Once you have lots of different events and memories, put a tick in one of the four columns to indicate what type of story it may be: triumph, tragedy, tension and/or transition. You’ll likely find one story could be two of the four types of stories.
Reviewing your tables
Once you have completed approaches 1 and 2, count up the number of work- and non-work-related stories you have for each of the four different story types. You don’t need an even number of work- or non-work-related stories, and you don’t need a perfectly even spread across the four types. Rather, this step will help you to see if you have any major gaps — if you have too many of one type of story or not enough of another.
For example, you would not want all your stories to be about tension because this could indicate you are indecisive or overly stressed. Likewise, you wouldn’t want to have only triumph stories or your listeners will think you’re bragging — real life is a mixture of positive memories and challenging ones.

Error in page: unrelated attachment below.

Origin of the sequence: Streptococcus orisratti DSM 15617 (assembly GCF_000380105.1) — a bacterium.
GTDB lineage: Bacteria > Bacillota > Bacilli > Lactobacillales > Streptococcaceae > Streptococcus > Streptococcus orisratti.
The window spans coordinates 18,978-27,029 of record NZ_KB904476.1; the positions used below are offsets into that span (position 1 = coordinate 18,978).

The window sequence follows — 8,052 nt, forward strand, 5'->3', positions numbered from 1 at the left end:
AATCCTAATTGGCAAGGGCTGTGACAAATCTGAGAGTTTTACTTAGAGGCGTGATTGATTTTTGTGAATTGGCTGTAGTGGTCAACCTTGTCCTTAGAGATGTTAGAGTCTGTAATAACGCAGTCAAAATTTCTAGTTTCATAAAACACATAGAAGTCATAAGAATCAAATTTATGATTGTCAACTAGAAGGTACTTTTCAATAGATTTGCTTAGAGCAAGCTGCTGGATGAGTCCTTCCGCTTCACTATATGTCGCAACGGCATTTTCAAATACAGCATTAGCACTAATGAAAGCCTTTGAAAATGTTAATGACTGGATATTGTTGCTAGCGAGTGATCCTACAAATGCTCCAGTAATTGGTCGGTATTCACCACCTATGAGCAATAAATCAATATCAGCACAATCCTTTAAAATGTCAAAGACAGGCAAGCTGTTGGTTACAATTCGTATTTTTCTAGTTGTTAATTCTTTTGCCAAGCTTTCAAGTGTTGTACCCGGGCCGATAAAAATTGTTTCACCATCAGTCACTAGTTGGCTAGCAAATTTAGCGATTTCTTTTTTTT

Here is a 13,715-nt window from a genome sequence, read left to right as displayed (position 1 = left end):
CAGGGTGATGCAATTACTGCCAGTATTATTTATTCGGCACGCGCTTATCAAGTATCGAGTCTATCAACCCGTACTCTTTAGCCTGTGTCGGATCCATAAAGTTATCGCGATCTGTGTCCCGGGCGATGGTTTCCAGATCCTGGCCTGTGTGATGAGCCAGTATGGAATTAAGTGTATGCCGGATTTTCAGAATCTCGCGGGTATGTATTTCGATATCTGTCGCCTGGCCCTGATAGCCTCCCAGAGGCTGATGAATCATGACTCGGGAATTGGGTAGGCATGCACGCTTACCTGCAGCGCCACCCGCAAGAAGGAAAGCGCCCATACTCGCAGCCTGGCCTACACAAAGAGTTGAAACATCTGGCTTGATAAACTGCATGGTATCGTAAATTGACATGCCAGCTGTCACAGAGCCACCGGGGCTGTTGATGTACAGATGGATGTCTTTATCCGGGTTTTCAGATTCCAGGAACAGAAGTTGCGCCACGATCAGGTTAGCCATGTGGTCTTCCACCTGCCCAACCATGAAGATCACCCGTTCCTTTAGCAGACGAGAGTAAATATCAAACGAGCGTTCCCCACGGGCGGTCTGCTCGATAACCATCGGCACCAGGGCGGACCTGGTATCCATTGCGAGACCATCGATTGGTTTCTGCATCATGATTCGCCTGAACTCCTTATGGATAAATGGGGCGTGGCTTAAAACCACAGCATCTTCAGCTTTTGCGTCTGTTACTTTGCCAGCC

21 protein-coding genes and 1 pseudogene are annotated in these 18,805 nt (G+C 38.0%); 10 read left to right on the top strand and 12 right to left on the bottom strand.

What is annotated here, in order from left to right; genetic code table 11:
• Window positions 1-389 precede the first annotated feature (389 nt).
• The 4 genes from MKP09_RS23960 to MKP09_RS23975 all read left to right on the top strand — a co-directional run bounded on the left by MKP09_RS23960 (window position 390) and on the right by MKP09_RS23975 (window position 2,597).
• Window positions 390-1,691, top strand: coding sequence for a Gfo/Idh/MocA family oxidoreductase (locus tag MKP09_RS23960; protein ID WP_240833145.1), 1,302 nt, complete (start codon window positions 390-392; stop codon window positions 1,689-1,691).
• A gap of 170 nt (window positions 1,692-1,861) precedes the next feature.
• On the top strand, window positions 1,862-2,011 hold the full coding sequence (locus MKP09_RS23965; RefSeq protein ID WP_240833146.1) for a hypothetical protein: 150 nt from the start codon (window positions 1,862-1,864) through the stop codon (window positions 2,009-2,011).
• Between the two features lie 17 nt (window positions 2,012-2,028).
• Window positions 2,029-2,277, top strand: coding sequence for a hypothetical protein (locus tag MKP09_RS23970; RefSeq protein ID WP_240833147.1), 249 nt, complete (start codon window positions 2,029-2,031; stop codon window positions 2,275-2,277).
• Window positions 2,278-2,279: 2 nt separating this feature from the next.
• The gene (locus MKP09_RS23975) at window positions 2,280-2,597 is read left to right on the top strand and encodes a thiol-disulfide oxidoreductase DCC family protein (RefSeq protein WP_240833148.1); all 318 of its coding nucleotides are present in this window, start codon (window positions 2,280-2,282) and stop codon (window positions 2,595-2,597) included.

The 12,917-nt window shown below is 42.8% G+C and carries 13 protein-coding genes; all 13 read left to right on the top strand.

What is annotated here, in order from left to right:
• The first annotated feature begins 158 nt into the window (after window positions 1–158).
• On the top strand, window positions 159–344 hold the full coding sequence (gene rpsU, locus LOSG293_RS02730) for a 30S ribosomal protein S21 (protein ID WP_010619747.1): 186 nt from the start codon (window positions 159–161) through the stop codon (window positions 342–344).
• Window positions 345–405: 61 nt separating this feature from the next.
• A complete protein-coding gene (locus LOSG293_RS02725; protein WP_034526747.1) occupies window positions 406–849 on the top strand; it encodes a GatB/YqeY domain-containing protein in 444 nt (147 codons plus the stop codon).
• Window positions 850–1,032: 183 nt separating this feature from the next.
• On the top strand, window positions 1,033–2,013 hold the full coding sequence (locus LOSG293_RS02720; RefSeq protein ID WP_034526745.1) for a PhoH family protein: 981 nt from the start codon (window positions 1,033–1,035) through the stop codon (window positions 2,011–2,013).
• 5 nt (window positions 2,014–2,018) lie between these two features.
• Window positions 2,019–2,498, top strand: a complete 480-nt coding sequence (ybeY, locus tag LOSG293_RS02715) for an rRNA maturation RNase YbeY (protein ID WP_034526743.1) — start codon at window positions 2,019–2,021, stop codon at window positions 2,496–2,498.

Revisit your tables if you have any gaps, and add some more memories if you need to.
At the end of this process, you will have a valuable collection of story ‘gems’ that you can potentially share in business — but don’t just stop here. I encourage you to keep adding to this collection as time goes on. Other significant events will happen and you’ll have even more great stories to choose from.
Written by: Gabrielle Dolan, a Melbourne-based leadership expert, keynote speaker and author. Edited extract from Stories for Work: The Essential Guide to Business Storytelling (Wiley $29.95), now available at all good bookstores.